You can find my posts in the philosophy category here.


I’m using this page to house various odds and ends that I feel like sharing. You’ll find stuff like sermons (in Word, pdf and/or mp3 format), various essays and anything else that I feel like providing as a download. I can’t promise anything in terms of frequency of updates or quality of content, but it’s here for the taking so enjoy!

My sermons:
Sep 2 2007 – “Family Matters”: .pdf format, .mp3 format
July 8 2007 – “Who Do You Love?”: .pdf format, .mp3 format
July 1 2007 – “What Are We Fighting For?”: .pdf format, .mp3 format
Dec 31 2006 – “Lent Time”: .pdf format, .mp3 format
July 16 2006 – “Get Your Own Dirt”: .pdf format, .mp3 format

Note: For best results, right click on the download, and click “Save As”. Save the item to your desktop or somewhere similar, then view the item(s) locally.

And, you might need Adobe Acrobat Reader. You can download it here: Get Adobe Acrobat Reader.


With language, one of the biggest problems is using a common vocabulary. In my writing, I will try to keep consist with these definitions when using these terms. And, if a term isn’t listed here that you feel is necessary to add, please do drop me a line or add a comment to this page.

Following the teachings or manifesting the qualities or spirit of Jesus Christ.
A person who argues to defend or justify some policy or institution. In this context, someone who argues to defend or justify the Christian worldview.
A view that social and cultural reality, as well as social science itself, is a human construction.
Believing in the authority of the scripture and the salvation of Jesus Christ. My understanding of this term is further clarified in this blog entry: What is an evangelical – introduction.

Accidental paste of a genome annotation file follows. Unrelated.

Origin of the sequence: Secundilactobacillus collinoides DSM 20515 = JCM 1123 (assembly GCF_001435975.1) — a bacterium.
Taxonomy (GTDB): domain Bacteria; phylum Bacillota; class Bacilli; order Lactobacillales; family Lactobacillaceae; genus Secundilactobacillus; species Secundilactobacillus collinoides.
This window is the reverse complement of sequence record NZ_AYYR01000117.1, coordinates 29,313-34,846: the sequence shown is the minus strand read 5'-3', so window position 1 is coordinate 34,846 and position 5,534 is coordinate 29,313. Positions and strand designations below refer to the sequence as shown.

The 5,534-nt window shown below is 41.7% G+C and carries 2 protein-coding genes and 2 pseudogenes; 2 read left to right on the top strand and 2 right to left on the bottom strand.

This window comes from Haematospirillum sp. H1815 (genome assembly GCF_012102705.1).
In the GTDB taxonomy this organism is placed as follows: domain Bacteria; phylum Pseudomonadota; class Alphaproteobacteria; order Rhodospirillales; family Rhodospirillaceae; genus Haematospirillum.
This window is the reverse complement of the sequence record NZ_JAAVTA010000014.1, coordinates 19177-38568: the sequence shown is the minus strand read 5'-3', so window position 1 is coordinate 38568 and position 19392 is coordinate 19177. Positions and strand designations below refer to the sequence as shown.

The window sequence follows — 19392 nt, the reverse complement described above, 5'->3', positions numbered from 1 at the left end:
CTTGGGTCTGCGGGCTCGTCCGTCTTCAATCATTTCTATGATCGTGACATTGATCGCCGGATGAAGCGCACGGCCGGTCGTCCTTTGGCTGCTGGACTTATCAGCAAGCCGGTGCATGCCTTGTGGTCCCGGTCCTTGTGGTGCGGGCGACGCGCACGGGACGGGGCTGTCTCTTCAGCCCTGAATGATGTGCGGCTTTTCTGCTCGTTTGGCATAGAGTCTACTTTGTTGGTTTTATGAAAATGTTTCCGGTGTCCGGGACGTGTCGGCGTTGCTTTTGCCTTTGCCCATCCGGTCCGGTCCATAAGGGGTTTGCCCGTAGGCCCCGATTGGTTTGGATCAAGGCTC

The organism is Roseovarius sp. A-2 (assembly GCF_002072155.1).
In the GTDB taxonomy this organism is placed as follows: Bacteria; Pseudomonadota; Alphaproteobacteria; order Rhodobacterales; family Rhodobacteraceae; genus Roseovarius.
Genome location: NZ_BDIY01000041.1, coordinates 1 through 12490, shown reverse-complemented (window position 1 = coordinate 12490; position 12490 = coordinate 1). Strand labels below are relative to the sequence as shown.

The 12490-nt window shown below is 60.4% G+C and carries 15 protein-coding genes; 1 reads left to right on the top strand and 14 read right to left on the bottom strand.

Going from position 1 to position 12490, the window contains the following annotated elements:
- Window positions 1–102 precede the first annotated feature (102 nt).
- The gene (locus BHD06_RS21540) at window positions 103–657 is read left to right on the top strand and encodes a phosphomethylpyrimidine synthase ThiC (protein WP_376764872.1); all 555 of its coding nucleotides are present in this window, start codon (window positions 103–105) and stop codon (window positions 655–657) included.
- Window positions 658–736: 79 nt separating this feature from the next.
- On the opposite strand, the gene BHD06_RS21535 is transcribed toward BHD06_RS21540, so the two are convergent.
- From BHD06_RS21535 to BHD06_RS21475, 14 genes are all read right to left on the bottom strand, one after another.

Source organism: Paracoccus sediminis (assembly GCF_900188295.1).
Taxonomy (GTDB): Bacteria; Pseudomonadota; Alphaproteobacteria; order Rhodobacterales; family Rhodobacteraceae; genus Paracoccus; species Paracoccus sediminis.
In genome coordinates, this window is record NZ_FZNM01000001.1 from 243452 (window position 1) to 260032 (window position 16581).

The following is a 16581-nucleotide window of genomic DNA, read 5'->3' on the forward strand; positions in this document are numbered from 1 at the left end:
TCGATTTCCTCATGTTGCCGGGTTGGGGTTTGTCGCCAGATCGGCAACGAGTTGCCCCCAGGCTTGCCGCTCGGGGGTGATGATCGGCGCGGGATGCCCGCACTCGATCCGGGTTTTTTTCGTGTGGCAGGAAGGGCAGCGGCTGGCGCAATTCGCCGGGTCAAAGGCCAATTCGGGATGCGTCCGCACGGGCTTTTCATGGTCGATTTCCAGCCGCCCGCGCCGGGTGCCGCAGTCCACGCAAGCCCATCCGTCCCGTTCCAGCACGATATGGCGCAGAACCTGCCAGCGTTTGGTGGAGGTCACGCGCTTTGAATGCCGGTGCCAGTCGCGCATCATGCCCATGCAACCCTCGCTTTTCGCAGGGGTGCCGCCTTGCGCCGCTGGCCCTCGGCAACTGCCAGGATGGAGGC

Belief that there is no god and that religion should be suppressed.

2 replies on “Philosophy”

I’m glad that you’ve taken the time to give your definitions on some terms. Arguments happen sometimes where people each understand a term to mean something different, and maybe the people’s position might otherwise be the same or they could reach a consensus save for the misunderstanding.

That said, I disagree with your definition on account of your addition that atheists “believe religion should be surpressed”. Atheism *only* has to do with belief in god. Secularism or some other term might better suited to describe a policy of suppressing religion?

Also, you’ve defined atheism as the belief that there *is no god*, rather than “the lack of a god-belief, which many atheists use. There’s subtle but important distinction there.

A term does exist and came into usage in the 1990’s to describe the belief you’ve stated, that there is no god. Atheists who hold that belief tend to refer to it as “strong atheism”. Many buddhists don’t have a belief in any gods, so that despite having a religion they are de facto atheists.

Defining atheism a the belief that religion should be suppressed is false. There surely are atheists that believe that, since atheism is often accompanied by the belief that religion interferes with rational thought and is accordingly a source of war. But many atheists have full respect for religous belief — many once did believe, continue to seek to believe, and will believe again (indeed, this process, which can also be called conversion, is an integral part of many evangelical autobiographies). to define athesim as a belief that religion should be suppressed is in effect a smear — an attempt to define by falsehood in order to achieve an aim. The aim in this case is to demonize atheists in all cases as not only wrong but oppressors. I would argue that smearing atheism in this blanket way is not only mistaken, it is in fact blasphemous. Doubt is an integral part of the Christian experience. Doubt can and does cross over to pure unbelief. But God has given us the right to doubt and to not believe. To deine atheism as the desire to suppress religion is to assert that God was not sincere in offering men and women this choice, implying that if they take the choice, they work at cross purposes to his will. Yet it is his will that people be able to take the choice. Those who cannot feel comfortable with this choice could at least take comfort in how often the choice is temporary, and in how often the choice, both in its availablity and in its being taken, has in fact strengthened faith.

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